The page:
Scott Rippel

Senior Lecturer III - Biological Sciences
scott.rippel@utdallas.edu
972-883-2510
SLC2410
Tags: Biology

Professional Preparation

Ph.D. - Molecular and Cell Biology
University of Texas at Dallas - 1999
M.S. - Molecular and Cellular Biology
University of Texas at Dallas - 1996
B.A. - Biochemistry
Texas A&M University - 1988

Publications

Rippel, S. and Hannig E.M. Isolation and Characterization of Sui- mutants of eIF-2. (in preparation) ? - Publication
Rippel, S., Nika, J., and Hannig, E.M. Enhanced Initiation at non-AUG Codons in Dsui2 (eIF2a) Yeast Strains is Suppressed by a Mutation in the G-domain of the eIF2g-subunit. (in preparation). ? - Publication
Hoefnagels, M. and Rippel, S.A. Using Superstitions to Teach Experimental Design in Beginning and Advanced Biology Classes. In press American Biology Teacher, Spring 2002 2002 - Publication
Erickson, F.L., Nika, J., Rippel, S., and Hannig, E.M. Minimum Requirements for the Function of Eukaryotic Translation Initiation Factor 2. Genetics, Feb 12, 2001. 2001 - Publication
Nika, J., Rippel, S., and Hannig, E.M. Biochemical Analysis of the eIF2 Complex Reveals a Structural Function for eIF2 in Catalyzed Nucleotide Exchange. The Journal of Biological Chemistry, Jan 12, 2001. 2001 - Publication

Projects

Functional analysis of mutations in the g subunit of yeast eIF-2 that alter selection of the translational start site
2018–2018 1997 Scott A. Rippel and Ernest M. Hannig. Functional analysis of mutations in the g subunit of yeast eIF-2 that alter selection of the translational start site. Poster, Southwestern and Rocky Mountain Division, American Association for the Advancement of Science, Annual Meeting.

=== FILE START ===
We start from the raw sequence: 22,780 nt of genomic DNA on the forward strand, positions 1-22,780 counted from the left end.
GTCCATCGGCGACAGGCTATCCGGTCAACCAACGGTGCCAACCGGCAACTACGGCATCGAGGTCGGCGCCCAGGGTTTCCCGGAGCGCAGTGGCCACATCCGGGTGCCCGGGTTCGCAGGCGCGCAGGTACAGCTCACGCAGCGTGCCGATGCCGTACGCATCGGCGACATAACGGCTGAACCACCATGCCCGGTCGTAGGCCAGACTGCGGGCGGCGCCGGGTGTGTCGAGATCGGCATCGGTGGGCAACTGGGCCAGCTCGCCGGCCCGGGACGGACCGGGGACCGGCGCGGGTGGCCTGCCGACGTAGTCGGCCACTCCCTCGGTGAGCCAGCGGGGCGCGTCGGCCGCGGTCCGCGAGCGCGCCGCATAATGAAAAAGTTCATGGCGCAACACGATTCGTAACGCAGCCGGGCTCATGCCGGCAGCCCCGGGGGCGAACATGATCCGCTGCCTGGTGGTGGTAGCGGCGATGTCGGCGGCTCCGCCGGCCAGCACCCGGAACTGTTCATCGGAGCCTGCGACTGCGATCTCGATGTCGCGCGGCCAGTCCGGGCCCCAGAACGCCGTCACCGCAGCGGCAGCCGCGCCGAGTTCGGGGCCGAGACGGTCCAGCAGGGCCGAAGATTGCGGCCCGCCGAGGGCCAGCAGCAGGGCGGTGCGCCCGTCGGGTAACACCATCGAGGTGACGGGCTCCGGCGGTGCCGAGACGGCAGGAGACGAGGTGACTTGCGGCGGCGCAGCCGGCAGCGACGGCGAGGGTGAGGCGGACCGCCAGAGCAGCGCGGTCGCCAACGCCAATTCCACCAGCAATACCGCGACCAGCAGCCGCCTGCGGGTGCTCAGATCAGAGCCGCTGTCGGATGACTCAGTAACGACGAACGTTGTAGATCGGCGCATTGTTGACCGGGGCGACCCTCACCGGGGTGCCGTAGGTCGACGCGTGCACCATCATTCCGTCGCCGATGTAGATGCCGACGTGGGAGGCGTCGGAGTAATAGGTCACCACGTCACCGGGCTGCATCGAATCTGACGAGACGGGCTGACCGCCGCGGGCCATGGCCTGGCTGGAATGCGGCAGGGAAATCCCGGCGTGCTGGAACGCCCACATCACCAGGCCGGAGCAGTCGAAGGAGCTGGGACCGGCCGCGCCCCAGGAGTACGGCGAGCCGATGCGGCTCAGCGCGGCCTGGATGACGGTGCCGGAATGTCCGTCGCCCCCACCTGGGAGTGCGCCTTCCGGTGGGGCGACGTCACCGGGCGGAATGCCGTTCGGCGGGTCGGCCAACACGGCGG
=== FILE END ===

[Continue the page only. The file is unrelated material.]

Functional analysis of mutations in the g subunit of yeast eIF-2 that alter selection of the translational start site
2018–2018 1996 Scott A. Rippel and Ernest M. Hannig. Functional analysis of mutations in the g subunit of yeast eIF-2 that alter selection of the translational start site. Poster, UTD Biology Graduate Student Symposium.
Functional analysis of mutations in the g subunit of yeast eIF-2 that alter selection of the translational start site
2018–2018 1997 Scott A. Rippel and Ernest M. Hannig. Functional analysis of mutations in the g subunit of yeast eIF-2 that alter selection of the translational start site. Poster, San Francisco Translation and Stability of mRNA Symposium.
Analysis of the N-terminal domain of yeast eIF-2
2018–2018 1998 Scott A Rippel and Ernest M. Hannig. Analysis of the N-terminal domain of yeast eIF-2. Oral Presentation, UTD Biology Graduate Student Symposium.
Functional analysis of mutations in the g subunit of yeast eIF-2 that alter selection of the translational start site
2018–2018 1997 Scott A. Rippel and Ernest M. Hannig. Functional analysis of mutations in the g subunit of yeast eIF-2 that alter selection of the translational start site. Oral Presentation, UTD Biology Graduate Student Symposium.

Additional Information

5 publications in related fields
Military Service
  1. 1993 Captain, Hospital Adjutant, United States Army
  2. 1990 First Lieutenant, Hospital Adjutant, United States Army
  3. 1989 Second Lieutenant , Medical Platoon Leader, United States Army
Teaching History Fall 1999 - current
Senior Lecturer (9-17 credit hours per semester)
  1. Issues in Biotechnology Laboratory, BIOL2V00<\li>
  2. Introduction to Modern Biology 1, BIOL2311<\li>
  3. Introductory Biology Lab, BIOL2281<\li>
  4. Biochemistry Laboratory, BIOL3380<\li>